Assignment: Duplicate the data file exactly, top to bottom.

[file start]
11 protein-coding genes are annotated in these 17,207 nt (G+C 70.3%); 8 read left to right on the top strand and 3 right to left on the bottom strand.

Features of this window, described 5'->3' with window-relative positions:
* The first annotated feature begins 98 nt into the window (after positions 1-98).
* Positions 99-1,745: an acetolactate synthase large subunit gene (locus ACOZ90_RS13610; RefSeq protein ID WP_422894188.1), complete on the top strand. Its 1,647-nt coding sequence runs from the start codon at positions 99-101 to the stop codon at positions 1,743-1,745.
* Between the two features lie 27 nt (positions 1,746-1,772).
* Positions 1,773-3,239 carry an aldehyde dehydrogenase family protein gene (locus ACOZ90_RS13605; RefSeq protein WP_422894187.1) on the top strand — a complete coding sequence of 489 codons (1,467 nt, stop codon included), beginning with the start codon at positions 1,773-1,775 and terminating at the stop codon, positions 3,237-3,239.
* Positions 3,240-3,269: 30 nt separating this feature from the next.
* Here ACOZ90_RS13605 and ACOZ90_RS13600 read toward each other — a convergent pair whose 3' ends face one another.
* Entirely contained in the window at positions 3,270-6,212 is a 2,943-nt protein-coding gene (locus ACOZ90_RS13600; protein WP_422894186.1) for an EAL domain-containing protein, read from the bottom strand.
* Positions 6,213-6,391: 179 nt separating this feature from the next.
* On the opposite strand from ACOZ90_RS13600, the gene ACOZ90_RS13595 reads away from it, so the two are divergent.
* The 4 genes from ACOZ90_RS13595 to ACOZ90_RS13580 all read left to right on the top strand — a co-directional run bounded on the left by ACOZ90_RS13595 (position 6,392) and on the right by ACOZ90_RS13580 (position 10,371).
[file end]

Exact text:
11 protein-coding genes are annotated in these 17,207 nt (G+C 70.3%); 8 read left to right on the top strand and 3 right to left on the bottom strand.

Features of this window, described 5'->3' with window-relative positions:
* The first annotated feature begins 98 nt into the window (after positions 1-98).
* Positions 99-1,745: an acetolactate synthase large subunit gene (locus ACOZ90_RS13610; RefSeq protein ID WP_422894188.1), complete on the top strand. Its 1,647-nt coding sequence runs from the start codon at positions 99-101 to the stop codon at positions 1,743-1,745.
* Between the two features lie 27 nt (positions 1,746-1,772).
* Positions 1,773-3,239 carry an aldehyde dehydrogenase family protein gene (locus ACOZ90_RS13605; RefSeq protein WP_422894187.1) on the top strand — a complete coding sequence of 489 codons (1,467 nt, stop codon included), beginning with the start codon at positions 1,773-1,775 and terminating at the stop codon, positions 3,237-3,239.
* Positions 3,240-3,269: 30 nt separating this feature from the next.
* Here ACOZ90_RS13605 and ACOZ90_RS13600 read toward each other — a convergent pair whose 3' ends face one another.
* Entirely contained in the window at positions 3,270-6,212 is a 2,943-nt protein-coding gene (locus ACOZ90_RS13600; protein WP_422894186.1) for an EAL domain-containing protein, read from the bottom strand.
* Positions 6,213-6,391: 179 nt separating this feature from the next.
* On the opposite strand from ACOZ90_RS13600, the gene ACOZ90_RS13595 reads away from it, so the two are divergent.
* The 4 genes from ACOZ90_RS13595 to ACOZ90_RS13580 all read left to right on the top strand — a co-directional run bounded on the left by ACOZ90_RS13595 (position 6,392) and on the right by ACOZ90_RS13580 (position 10,371).